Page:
What should I look for in a running watch?
Can I be cheeky?
What do you want out of a running watch? If you are like me, you just want the basics. All those extra features are cool, but I can’t really be bothered to read up on how to use them. Laziness, sure, but I also enjoy the fact that I’m keeping things simple.
I have two watches that I use, a Coros and a Garmin. I love the Coros (this is not sponsored, by the way!); it has a long battery life, and I think that’s probably my favorite feature. Garmin is a traditional option; it’s very easy to use and the one I have is solar powered, so that makes me happy. And I also love that I can align that one with the Paceline app so I can get 5% cash back on health and wellness purchases just through doing my runs and going on Garmin. So that’s really cool.
For me, another important feature is that it loads quickly. When we have limited time to get our run in, the last thing we want to be doing is spending 15 minutes staring at our watch as we wait for it to find satellites; to me, that is important.
But beyond that, a lot of watches have cool settings to help with workouts. I have used some of those for my fartlek sessions where you can set the time or distance you want to run for a rep and then the recovery time to match. For me that doesn’t always work, as I don’t have set times for my recoveries. They are often 30 – 60 seconds, or 90 seconds – 3 minutes, basically until I feel the right amount of recovered. For me, that’s typically around two minutes for most things I do, but it’s not set, it’s kind of when I feel ready to go and I know that’s not a very easy answer to transfer to your own life. You have to be able to listen to your body, but unless you’re using one of our marathon training plans – we have marathon, half marathon, 5K/10K plans, and a speed training program – you may not have that problem. If you are using our programs, you probably won’t be able to use the workout parts of it, because they are going to train you how to listen to your body in the same way that I do.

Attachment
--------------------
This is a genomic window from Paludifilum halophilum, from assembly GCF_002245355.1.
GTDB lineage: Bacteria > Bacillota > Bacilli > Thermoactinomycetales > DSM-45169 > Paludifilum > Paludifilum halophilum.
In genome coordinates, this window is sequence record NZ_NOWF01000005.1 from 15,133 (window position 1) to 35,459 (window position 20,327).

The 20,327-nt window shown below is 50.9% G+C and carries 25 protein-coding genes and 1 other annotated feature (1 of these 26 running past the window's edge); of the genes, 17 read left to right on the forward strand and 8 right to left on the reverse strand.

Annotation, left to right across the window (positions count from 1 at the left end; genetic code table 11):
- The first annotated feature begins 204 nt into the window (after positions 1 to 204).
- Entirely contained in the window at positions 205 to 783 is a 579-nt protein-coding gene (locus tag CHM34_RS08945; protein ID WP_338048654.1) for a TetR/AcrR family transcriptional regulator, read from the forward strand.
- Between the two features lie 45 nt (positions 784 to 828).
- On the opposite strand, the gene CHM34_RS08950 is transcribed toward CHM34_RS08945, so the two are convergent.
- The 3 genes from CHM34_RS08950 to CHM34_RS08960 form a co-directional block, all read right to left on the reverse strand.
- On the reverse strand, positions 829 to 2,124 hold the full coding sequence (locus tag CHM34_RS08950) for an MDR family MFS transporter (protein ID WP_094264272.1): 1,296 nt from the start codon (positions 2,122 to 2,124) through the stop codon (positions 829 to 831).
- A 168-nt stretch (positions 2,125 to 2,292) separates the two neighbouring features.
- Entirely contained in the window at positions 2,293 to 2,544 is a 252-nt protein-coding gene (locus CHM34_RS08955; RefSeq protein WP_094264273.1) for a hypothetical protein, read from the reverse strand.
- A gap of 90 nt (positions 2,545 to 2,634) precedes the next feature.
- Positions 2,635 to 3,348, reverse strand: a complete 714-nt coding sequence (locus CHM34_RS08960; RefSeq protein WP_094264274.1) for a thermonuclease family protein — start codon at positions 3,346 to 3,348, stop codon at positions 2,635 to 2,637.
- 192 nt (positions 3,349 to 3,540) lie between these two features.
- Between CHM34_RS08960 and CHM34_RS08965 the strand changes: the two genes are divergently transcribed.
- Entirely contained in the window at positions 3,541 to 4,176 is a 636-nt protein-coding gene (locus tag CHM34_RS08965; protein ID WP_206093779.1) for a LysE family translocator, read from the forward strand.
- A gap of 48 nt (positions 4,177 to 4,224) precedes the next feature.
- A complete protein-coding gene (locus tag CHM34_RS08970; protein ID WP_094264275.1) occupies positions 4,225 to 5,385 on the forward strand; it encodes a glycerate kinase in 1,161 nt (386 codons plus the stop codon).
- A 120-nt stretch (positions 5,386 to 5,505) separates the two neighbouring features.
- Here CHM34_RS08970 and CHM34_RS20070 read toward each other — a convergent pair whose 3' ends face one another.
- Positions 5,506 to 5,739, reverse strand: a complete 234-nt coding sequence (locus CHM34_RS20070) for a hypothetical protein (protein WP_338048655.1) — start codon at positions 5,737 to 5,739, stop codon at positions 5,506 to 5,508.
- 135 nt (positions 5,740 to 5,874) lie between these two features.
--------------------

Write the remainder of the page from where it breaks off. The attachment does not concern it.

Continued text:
One other feature I would say is important is that it hooks up with Strava easily; that is how most runners track their runs and connect with the community. Both Coros and Garmin make that easy, so I enjoy that.
Beyond that, going back to my original throwing-back-the-question-at-you, “What do you want out of a running watch?” You know what features matter to you, so select one that works for you based on that.
If you have a question that you’d like answered, you can email firstname.lastname@example.org and she’ll pass it along to Tina!
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